President Jacob Zuma will be forced to resign along with his entire cabinet if South African lawmakers vote in favour of Tuesday’s no-confidence motion.
After Zuma resigns, the parliamentary Speaker would become acting president and the National Assembly would then need to elect a new president from its members within 30 days. The ruling ANC party has a large majority in the house, and would pick the incoming national leader – but the party could possibly be torn apart by the resignation of Zuma and the debate over who should succeed him.
While analysts say the party’s executive might go for a candidate such as the Speaker herself, Baleka Mbete, the MPs might back deputy president Cyril Ramaphosa. Zuma’s former wife and Ramaphosa’s main rival, Nkosazana Dlamini-Zuma, would not be eligible as she is not a lawmaker at present.
“Passing a vote of no confidence may create chaos within the governing ANC,” says constitutional law expert, Pierre de Vos. Divisions between MPs and the party executive “could lead to instability and even open warfare,” he said.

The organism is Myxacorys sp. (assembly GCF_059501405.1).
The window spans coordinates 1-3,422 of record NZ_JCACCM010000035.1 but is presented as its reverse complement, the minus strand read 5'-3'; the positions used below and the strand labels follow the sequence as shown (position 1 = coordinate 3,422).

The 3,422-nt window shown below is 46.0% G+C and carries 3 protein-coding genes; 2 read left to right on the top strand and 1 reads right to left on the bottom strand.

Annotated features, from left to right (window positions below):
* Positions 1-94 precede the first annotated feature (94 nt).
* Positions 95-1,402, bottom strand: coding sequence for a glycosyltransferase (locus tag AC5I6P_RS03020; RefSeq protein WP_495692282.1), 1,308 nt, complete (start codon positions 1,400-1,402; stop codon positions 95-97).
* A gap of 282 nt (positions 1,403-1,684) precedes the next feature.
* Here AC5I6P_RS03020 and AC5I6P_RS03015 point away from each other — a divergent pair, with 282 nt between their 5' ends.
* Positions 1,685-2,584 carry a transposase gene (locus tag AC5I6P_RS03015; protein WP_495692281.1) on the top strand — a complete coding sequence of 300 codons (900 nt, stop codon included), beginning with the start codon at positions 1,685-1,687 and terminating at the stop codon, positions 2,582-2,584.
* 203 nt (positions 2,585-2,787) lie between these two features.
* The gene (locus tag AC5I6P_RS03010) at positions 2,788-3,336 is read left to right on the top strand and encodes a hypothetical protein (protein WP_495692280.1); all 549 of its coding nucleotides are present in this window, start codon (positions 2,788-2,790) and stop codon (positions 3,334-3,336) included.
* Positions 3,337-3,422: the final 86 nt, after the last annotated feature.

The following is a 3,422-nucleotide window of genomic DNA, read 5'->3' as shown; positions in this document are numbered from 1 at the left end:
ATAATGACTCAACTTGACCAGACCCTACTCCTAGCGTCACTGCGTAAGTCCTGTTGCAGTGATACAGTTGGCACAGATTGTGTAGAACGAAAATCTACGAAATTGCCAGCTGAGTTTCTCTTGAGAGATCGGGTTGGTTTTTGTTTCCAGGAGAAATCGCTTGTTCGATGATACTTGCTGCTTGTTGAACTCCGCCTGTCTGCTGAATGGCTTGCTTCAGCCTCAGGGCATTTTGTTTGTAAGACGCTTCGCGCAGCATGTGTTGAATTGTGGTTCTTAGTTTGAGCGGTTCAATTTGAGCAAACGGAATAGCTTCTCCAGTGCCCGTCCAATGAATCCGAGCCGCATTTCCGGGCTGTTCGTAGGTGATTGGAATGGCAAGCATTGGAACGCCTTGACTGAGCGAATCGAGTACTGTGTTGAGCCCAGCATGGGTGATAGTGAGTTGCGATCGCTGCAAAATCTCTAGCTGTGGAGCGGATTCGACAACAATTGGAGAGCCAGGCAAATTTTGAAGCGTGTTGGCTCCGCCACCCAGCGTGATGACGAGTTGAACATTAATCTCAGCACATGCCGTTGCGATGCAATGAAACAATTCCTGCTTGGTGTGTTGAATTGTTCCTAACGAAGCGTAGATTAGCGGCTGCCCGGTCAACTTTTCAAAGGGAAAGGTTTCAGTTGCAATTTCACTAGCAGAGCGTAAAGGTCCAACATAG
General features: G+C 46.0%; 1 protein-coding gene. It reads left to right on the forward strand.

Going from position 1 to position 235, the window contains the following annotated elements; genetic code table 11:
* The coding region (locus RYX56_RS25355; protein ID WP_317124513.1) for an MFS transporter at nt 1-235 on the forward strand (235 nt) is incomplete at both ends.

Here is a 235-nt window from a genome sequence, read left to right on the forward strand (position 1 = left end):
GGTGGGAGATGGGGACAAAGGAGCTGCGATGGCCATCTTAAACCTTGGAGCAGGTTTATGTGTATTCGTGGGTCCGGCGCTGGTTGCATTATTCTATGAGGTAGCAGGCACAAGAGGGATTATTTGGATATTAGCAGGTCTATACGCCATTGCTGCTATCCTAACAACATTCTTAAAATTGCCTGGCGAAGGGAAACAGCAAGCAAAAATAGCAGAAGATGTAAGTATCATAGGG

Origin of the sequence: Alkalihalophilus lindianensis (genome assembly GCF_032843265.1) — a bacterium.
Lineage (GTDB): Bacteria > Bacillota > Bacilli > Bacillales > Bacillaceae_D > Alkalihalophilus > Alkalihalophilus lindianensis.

The ANC is already entering a period of change, and the timing of the vote adds to the uncertainty. Zuma must resign as ANC party chief and step down as national president in December, ahead of the 2019 general election.
If he is ousted today, “all hell would break out within the party ahead of its conference in December” says Roger Southall, a professor at the University of the Witwaterstrand in Johannesburg.
It has been widely seen that Zuma is preparing for his ex-wife Dlamini-Zuma to succeed him as party chief in December and then as national president – but if, against odds, he is forced out of office by the vote, all bets would be off.
Photography Yazeed Kamaldien